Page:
Moral confusion on the right
0 comment Monday, November 17, 2014 |
Did you watch the '100 Days' press conference? Neither did I, though I've looked at the transcript just to see what was said. But the following question and the ambiguous answer given has me puzzled. At one point, #44 says that waterboarding was torture, and that it 'violates our ideals and values' but then he says he is convinced it was the right thing to do. However I don't expect logic or consistency from him or his administration; it looks like he is trying to have it both ways, predictably:
QUESTION: Thank you, Mr. President. You've said in the past that waterboarding in your opinion is torture. And torture is a violation of international law and the Geneva Conventions. Do you believe that the previous administration sanctioned torture?
MR. OBAMA: What I've said -- and I will repeat -- is that waterboarding violates our ideals and our values. I do believe that it is torture. I don't think that's just my opinion; that's the opinion of many who've examined the topic. And that's why I put an end to these practices.
I am absolutely convinced that it was the right thing to do -- not because there might not have been information that was yielded by these various detainees who were subjected to this treatment, but because we could have gotten this information in other ways -- in ways that were consistent with our values, in ways that were consistent with who we are.
I was struck by an article that I was reading the other day talking about the fact that the British, during World War II, when London was being bombed to smithereens, had 200 or so detainees. And Churchill said, "we don't torture," when the -- the entire British -- all of the British people were being subjected to unimaginable risk and threat. And -- and -- and the reason was that Churchill understood, you start taking shortcuts, and over time, that corrodes what's -- what's best in a people.
It corrodes the character of a country.''
I have not blogged about this waterboarding/torture issue, because it is rather a thorny subject with which I haven't concerned myself very much. On the one hand, I find little sympathy for terror suspects but on the other hand, I cannot and could not bring myself to share the Rush Limbaugh attitude that, say, the incidents at Abu Ghraib were 'no worse than a fraternity hazing', just no big deal. I remember when that scandal first broke I was still somewhat of a mainstream conservative in many respects, but broke ranks with the dittoheads on the subject of the War on Terror or the Iraq War specifically.
So is waterboarding 'torture'? I don't know. I don't have a clear-cut answer. I do see a danger of simply reacting, as most Republicans do, in knee-jerk fashion to the rantings of the left. In other words, if the Democrats are agin' something, we have to be for it, and not only for it, but rabidly so. If they think waterboarding is torture, we have to say it's not only not torture, but in fact a good and virtuous thing. I reject knee-jerk politics or partisanship.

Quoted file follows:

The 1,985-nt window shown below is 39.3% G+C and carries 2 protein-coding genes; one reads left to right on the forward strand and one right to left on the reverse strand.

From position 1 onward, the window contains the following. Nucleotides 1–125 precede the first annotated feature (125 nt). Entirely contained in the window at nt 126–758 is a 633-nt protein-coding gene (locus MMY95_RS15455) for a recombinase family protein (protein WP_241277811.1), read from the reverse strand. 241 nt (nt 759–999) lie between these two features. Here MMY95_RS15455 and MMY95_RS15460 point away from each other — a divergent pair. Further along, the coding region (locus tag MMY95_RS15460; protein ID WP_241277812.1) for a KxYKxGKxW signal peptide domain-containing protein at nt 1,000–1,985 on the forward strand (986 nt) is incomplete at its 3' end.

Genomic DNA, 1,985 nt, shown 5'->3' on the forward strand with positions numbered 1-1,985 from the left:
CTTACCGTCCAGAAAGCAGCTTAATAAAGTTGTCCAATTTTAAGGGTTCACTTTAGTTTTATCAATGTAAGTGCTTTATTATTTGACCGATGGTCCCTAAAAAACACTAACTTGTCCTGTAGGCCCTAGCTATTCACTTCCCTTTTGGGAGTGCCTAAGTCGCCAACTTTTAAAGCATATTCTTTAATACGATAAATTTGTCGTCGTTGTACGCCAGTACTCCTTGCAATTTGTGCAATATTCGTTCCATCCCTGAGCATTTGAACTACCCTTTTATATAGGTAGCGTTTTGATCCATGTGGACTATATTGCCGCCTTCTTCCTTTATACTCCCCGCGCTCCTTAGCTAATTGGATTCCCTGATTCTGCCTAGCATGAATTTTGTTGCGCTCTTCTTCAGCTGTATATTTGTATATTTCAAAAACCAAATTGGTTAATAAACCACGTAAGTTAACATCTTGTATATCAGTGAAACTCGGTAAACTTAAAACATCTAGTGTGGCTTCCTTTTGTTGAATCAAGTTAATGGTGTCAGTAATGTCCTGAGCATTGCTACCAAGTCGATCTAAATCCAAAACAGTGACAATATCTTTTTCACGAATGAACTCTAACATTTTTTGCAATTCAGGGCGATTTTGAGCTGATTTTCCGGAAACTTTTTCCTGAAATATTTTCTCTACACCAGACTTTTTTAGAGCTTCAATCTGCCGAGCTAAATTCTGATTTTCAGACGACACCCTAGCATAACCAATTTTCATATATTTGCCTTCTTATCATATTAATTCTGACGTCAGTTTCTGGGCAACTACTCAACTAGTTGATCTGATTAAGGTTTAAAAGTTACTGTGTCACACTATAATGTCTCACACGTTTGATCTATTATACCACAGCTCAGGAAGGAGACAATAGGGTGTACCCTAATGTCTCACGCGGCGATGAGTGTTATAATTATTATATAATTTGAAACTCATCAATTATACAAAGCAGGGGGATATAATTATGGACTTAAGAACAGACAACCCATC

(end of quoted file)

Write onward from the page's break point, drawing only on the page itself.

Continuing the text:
Overall, though, this issue is not high up on my list of priorities. But here is an interesting discussion from What's Wrong With the World, where Lydia writes about the changing views among conservatives on the ethics of 'torture' and capital punishment.
The End of a Consensus
This post is going to be full of sociological claims about which I am uncertain. It's okay if you disagree with me about them, so long as you do so nicely.
First claim: Thirty-five years ago, most conservatives were both very strongly in favor of the death penalty and strongly opposed to torture, where "torture" would have included waterboarding, if they had been asked about it.
Second claim: This is no longer true today. Now, conservatives who are strongly in favor of the death penalty tend to be the same ones who support at least some forms of torture, and conservatives who are opposed to those same forms of torture tend to be, at least, uneasy about the death penalty rather than strongly in favor of it.
Suppose these are both true. What caused the change?'
There is a paradox here. I would say she is right that a generation or so ago, most conservatives were pro-capital punishment yet they would not have approved of torture, or of some of the 'interrogation methods' that are apparently being used in recent years. She asks why views have shifted among conservatives. It does appear that more conservatives now have misgivings about the death penalty, but there is also a much more cavalier attitude about 'torture' in interrogation. I found the approval of torture by many conservatives to be surprising when it first became apparent a few years ago. I wondered at the time why this was so; I always, even when I was liberal, had a picture of conservatives as being more gentlemanly and civilized than many liberals. I suppose the generation of 'conservatives' who were dittoheads or listeners to talk radio generally tended to be less genteel than the old-time conservatives.
This isn't your father's conservatism.
But why has there been a change, as Lydia asks?
Further down, she says: